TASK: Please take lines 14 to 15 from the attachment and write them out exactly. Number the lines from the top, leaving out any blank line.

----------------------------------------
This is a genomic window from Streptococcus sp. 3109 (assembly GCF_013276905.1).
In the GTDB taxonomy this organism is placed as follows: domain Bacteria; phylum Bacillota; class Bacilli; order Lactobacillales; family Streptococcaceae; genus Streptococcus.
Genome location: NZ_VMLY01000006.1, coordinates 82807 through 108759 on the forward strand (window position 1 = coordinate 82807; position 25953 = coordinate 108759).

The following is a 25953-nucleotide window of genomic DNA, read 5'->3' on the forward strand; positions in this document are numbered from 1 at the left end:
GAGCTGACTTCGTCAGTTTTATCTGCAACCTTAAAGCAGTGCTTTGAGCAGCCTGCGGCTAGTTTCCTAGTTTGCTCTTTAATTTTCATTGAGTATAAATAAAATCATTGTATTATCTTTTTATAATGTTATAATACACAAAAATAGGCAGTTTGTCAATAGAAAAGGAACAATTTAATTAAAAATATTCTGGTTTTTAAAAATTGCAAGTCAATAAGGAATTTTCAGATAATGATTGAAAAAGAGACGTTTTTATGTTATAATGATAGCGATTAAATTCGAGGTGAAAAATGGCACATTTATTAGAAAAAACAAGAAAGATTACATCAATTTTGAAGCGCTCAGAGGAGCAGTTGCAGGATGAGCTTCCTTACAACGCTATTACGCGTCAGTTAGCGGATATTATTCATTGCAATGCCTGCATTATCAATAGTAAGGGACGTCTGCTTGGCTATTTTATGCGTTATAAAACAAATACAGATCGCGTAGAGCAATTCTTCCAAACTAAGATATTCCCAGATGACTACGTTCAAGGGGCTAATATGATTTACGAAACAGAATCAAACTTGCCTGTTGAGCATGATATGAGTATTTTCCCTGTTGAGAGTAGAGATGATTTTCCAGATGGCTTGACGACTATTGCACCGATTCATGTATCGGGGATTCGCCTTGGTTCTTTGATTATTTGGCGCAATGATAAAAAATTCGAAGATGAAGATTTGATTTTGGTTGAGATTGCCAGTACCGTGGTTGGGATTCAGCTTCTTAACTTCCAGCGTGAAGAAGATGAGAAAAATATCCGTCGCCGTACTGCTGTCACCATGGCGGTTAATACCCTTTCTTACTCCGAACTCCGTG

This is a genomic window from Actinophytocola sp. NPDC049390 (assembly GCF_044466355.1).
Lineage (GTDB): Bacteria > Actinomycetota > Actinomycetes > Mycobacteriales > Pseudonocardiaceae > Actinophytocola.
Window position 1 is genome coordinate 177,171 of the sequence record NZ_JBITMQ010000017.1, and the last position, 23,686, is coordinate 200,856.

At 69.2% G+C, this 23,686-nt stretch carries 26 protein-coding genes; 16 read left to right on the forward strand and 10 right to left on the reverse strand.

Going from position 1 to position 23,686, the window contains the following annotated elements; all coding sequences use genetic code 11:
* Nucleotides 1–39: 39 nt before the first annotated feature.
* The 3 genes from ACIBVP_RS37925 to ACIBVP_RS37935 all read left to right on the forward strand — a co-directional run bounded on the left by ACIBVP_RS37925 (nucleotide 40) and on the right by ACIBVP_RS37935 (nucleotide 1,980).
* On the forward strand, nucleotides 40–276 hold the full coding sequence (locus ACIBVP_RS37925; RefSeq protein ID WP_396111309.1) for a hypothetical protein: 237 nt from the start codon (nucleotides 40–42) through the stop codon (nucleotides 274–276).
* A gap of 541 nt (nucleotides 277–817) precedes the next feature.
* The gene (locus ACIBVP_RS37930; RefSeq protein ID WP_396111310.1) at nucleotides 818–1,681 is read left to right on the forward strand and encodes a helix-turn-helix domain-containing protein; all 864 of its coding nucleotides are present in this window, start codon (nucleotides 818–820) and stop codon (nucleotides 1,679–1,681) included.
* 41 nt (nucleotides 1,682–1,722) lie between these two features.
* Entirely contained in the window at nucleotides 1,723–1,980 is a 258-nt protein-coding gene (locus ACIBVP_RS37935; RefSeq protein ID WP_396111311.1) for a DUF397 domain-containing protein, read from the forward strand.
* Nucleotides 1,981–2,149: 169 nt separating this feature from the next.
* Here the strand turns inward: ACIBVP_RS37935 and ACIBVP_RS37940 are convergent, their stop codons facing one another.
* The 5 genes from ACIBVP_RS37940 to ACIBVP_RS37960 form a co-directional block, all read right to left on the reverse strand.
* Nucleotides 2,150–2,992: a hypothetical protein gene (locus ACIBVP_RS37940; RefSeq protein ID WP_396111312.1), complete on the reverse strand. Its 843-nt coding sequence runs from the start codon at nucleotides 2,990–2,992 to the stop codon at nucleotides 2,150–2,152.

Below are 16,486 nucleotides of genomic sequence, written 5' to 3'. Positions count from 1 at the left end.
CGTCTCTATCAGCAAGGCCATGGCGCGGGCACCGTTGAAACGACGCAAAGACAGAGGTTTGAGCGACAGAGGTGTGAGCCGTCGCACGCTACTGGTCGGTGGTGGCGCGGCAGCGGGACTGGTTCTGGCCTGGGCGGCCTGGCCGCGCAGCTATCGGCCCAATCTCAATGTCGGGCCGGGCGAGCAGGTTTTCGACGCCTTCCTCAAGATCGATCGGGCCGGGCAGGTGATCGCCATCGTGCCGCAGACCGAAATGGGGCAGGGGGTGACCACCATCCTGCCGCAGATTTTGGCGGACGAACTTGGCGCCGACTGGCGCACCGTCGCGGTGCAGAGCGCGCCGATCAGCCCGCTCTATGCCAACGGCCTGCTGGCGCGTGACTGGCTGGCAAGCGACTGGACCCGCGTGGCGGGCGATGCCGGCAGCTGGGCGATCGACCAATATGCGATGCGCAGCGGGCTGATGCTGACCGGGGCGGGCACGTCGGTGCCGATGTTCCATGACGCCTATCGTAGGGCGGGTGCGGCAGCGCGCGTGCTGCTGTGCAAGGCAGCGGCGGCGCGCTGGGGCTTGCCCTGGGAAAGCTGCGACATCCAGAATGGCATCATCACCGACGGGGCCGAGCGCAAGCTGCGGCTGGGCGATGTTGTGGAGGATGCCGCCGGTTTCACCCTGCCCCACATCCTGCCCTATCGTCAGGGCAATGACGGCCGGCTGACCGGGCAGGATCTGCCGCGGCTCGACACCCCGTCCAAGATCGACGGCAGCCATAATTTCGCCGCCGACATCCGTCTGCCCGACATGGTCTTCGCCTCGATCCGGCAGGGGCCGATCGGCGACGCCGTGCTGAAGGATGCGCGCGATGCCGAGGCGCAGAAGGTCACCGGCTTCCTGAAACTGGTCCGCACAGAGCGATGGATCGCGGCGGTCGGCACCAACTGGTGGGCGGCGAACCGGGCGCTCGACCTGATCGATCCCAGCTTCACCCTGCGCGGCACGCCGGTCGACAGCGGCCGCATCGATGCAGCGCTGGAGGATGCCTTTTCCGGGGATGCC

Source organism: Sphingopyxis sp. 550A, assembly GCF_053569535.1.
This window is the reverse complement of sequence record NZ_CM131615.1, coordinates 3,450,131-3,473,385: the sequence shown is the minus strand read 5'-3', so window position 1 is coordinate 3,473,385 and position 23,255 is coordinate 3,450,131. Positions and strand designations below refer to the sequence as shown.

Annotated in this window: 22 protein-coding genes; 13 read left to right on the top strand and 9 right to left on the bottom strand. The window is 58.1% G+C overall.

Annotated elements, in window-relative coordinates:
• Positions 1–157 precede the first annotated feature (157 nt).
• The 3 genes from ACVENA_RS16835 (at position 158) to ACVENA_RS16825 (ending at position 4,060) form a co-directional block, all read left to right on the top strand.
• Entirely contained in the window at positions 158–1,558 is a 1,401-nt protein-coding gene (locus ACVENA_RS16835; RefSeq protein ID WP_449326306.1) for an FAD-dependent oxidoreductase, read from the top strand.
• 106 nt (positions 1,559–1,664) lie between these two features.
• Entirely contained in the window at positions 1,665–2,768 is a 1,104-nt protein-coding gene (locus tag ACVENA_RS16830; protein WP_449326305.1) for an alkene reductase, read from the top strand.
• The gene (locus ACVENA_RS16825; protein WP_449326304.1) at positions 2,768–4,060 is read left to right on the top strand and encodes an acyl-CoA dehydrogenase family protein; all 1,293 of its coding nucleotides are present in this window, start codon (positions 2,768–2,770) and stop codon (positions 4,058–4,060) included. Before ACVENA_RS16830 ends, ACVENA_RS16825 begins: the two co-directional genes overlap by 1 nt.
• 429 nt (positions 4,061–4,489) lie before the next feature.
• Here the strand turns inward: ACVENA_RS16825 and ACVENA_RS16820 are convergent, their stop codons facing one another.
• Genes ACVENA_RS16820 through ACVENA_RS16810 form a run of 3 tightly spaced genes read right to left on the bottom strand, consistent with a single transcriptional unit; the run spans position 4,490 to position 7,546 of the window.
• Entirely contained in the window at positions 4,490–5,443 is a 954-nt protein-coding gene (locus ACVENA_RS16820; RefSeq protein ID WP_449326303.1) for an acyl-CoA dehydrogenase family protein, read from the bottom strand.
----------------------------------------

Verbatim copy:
* A gap of 541 nt (nucleotides 277–817) precedes the next feature.
* The gene (locus ACIBVP_RS37930; RefSeq protein ID WP_396111310.1) at nucleotides 818–1,681 is read left to right on the forward strand and encodes a helix-turn-helix domain-containing protein; all 864 of its coding nucleotides are present in this window, start codon (nucleotides 818–820) and stop codon (nucleotides 1,679–1,681) included.